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Eight reasons why Stars reached the Final

September 15, 2020, 2:52 PM ET [3 Comments]
Kevin Allen
Blogger •HHOF Writer's column on the NHL • RSSArchiveCONTACT
The Dallas Stars have reached the Stanley Cup Final for the first time since 2000. With a .594 winning percentage, they were the NHL’s 10th-best team in the regular-season. Their scoring average of 2.58 goals per game ranked 26th out of 31 NHL teams. They were second-to-last in even strength goals. Throughout the season, this team struggled to score. Denis Gurianov was the team’s only 20-goal scorer.

Here are eight reasons why this offensively-challenged regular-season team has advanced this far:

Miro Heiskanen playing like a young Nick Lidstrom: The 21-year-old Finn has been the team’s MVP, logging key minutes against top players and leading the team with 22 points in 21 games.

No. 1 defensively: The were the Western Conference’s No. 1 defensive team (2.53 goals per game) in the regular-season. They haven’t been that stingy in the postseason, but that tight defensive play was there when needed. The Stars, giving up 3.03 goals per game in the playoffs, have been more of a bend-but-don’t-break defense. They have been hard to play against, and they have pushed and pushed back.

The backup plan: Ben Bishop projected to be the playoff goalie. He played in 63.7% of the team’s regular-season games. But backup Anton Khudobin had better numbers (2.22 goals-against average and .930). We shouldn’t have been surprised that when a Bishop injury opened the door for Khudobin he claimed the net and refused to give it back. He has played big for the Stars, particularly in the last three games against Vegas. He gave up eight goals in five games against Vegas while stopping 153 of 161 shots (.950 save percentage).

Welcome back Jamie Benn: When was the last time we talked about Benn’s game like we are now? It’s been a while. He boasts eight goals and 18 points in 21 games. He scored in the team’s last three games and totaled 13 shots on goal in the last three games against Vegas. More importantly, he was visible on every shift.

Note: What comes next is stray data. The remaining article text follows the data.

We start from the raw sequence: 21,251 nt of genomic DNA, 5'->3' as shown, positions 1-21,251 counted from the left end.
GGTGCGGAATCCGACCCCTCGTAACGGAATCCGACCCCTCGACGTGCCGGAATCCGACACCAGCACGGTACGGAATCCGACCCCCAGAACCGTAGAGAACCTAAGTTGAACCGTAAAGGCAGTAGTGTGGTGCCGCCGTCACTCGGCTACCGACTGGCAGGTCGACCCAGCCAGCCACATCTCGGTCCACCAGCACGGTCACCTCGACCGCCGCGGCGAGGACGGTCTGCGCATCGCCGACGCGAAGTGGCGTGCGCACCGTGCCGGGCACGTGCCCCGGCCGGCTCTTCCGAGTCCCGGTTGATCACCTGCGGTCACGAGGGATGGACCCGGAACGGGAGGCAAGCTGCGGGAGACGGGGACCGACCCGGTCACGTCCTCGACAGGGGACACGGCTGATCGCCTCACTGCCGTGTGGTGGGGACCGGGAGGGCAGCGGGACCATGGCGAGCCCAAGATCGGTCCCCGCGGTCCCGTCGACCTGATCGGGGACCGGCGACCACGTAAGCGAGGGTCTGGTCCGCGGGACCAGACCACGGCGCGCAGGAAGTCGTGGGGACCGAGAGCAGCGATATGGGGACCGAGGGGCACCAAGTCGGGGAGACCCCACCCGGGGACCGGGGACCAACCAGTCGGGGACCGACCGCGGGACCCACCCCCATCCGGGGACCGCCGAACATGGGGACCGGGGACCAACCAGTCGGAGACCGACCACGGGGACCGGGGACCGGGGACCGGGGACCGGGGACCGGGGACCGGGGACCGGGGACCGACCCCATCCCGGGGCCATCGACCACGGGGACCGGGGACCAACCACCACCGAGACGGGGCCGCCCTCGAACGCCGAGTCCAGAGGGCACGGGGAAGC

Stars rose in the West: The team’s offensive performance level in the Edmonton bubble was better than it was in the regular season. Joe Pavelski had a miserable regular-season, tying a career-low with 14 goals. He has nine goals thus far in the playoffs. Radulov only had 15 goals in the regular-season and he already has netted eight. Gurianov’s scoring rate is higher. In this postseason, the Dallas Stars’ have been more effective on the power play (27.3%) than the Tampa Bay Lightning (20.8%).

Adding D to the O: It’s not just Heiskanen jumping into the rush. John Klingberg has 16 points, playing with more effectiveness than he did during the regular-season. Jamie Oleksiak has four goals. Defensemen have scored 13 goals in 21 games for the Stars.

Owning the momentum: We’ve seen this before. A surprise team seizes the momentum and builds on it. It’s about confidence, camaraderie and chemistry. Some call them teams of destiny. The Blues were a momentum team but their momentum was building in the second-half of the season. The 2016-17 Nashville Predators built on their momentum. Remember the 2011-12 New Jersey Devils reaching the Stanley Cup Final?

Nice guys finish first?: General manager Jim Nill and Rick Bowness are a candidate for the NHL’s nicest GM-coach tandem. They have lasted in this league a long time because they treat everyone with respect. Players buy in because they like and respect these guys. That helps plenty in these situations.
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